Panela is simply the juice squeezed from the sugar cane that is boiled, evaporated and formed into cakes for easy transportation and distribution. In Mexico it is called piloncillo, in Venezuela – papelon, in Brazil – rapadura and in the Andes – chancaca.
Traditionally Colombia has been the principal producer of panela in the world and it is an important agricultural activity within the country. Colombians are also the largest consumers of panela in the world.
Panela is used mainly for a drink called Aguapanela. This is prepared by breaking the block of sugar into smaller pieces, boiling it in a pot of water and then serving hot or cold. With lime added it is often served when a person has a cold or the flu.
The largest crop grown in the world is sugarcane. It is part of the grass family and its stalks produce a sugary liquid when compressed. It is possible to drink this juice which is called Guarapo. This fluid extracted from the cane, when boiled and evaporated become panela.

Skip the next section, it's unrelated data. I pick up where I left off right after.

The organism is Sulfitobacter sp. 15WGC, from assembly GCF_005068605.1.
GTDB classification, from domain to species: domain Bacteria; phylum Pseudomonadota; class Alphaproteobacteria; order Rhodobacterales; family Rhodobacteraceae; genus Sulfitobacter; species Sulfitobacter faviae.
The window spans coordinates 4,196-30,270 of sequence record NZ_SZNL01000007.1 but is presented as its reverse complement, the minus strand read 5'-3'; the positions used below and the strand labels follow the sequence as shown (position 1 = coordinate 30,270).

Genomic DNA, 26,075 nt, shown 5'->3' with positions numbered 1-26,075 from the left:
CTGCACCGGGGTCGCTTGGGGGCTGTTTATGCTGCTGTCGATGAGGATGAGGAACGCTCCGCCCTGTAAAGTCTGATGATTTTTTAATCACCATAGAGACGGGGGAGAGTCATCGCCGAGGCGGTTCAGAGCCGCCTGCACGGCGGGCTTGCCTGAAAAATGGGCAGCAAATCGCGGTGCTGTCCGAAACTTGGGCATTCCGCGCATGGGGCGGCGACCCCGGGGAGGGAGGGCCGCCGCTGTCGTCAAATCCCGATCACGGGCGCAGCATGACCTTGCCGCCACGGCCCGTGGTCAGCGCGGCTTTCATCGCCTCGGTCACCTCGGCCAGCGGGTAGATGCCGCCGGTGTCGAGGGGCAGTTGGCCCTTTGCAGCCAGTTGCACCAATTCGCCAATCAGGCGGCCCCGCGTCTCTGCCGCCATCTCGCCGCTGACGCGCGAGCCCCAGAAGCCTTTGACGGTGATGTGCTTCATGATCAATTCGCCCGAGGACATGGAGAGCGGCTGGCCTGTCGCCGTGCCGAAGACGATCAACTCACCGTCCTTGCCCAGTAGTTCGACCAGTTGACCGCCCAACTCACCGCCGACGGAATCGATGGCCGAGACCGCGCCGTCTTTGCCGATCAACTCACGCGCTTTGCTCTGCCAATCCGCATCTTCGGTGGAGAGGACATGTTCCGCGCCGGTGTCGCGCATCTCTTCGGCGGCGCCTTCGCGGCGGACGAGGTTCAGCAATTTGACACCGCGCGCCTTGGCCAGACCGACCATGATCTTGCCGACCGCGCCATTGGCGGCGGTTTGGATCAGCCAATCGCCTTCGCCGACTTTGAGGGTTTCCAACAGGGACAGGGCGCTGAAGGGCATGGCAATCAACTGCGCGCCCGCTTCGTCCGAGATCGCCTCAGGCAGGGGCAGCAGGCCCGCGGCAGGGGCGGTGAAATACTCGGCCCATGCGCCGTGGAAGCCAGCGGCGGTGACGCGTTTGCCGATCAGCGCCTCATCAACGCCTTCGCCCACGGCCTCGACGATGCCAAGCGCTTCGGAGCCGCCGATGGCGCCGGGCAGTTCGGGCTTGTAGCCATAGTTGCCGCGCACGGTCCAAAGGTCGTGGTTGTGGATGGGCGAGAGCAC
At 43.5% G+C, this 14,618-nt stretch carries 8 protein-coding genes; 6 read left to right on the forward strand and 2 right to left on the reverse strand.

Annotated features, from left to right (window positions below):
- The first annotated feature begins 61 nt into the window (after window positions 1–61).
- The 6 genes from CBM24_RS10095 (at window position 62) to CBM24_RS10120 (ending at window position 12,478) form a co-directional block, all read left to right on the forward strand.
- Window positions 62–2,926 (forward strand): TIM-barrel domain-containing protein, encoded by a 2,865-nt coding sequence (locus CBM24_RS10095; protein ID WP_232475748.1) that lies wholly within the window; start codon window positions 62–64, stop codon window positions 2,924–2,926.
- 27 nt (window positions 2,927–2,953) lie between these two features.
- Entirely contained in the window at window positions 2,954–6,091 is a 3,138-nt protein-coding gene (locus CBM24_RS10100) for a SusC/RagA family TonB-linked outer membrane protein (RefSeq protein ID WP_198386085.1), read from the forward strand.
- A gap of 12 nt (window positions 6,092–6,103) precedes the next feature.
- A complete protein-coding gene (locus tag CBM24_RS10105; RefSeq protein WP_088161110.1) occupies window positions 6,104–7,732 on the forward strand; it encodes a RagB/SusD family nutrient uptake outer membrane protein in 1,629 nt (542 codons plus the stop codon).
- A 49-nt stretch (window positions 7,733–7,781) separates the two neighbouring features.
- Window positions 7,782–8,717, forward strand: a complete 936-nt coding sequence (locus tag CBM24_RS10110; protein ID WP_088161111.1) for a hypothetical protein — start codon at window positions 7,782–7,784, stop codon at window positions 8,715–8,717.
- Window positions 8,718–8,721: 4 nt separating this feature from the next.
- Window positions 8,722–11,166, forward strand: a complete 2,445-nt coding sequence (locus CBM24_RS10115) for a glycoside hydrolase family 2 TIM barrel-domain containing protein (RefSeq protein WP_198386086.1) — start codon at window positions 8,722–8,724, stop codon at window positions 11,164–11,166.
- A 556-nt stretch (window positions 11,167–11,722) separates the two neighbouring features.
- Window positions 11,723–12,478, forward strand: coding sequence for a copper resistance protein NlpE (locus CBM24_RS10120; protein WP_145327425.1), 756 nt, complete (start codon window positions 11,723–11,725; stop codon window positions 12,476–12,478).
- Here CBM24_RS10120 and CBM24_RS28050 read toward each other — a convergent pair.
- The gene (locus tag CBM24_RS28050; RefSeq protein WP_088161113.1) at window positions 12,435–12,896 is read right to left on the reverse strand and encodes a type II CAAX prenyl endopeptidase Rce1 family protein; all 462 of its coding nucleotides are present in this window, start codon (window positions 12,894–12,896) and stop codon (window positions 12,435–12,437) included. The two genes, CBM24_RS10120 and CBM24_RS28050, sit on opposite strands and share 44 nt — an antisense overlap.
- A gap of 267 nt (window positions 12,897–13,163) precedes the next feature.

This product has a flavour which is not unlike molasses. It also has a texture like candy made from Maple Syrup and melts quickly in your mouth. When ground it can be used as a sugar substitute and certainly this is very common in the lower economic strata – much to their benefit as we will see in another article.
In January, in the town of Villeta, Cundinamarca (about 90 km from Bogota) there is a National Panela Pageant. Every year a national queen is selected based on their popularity, beauty and their knowledge about the marketing and production of the town’s most important product.
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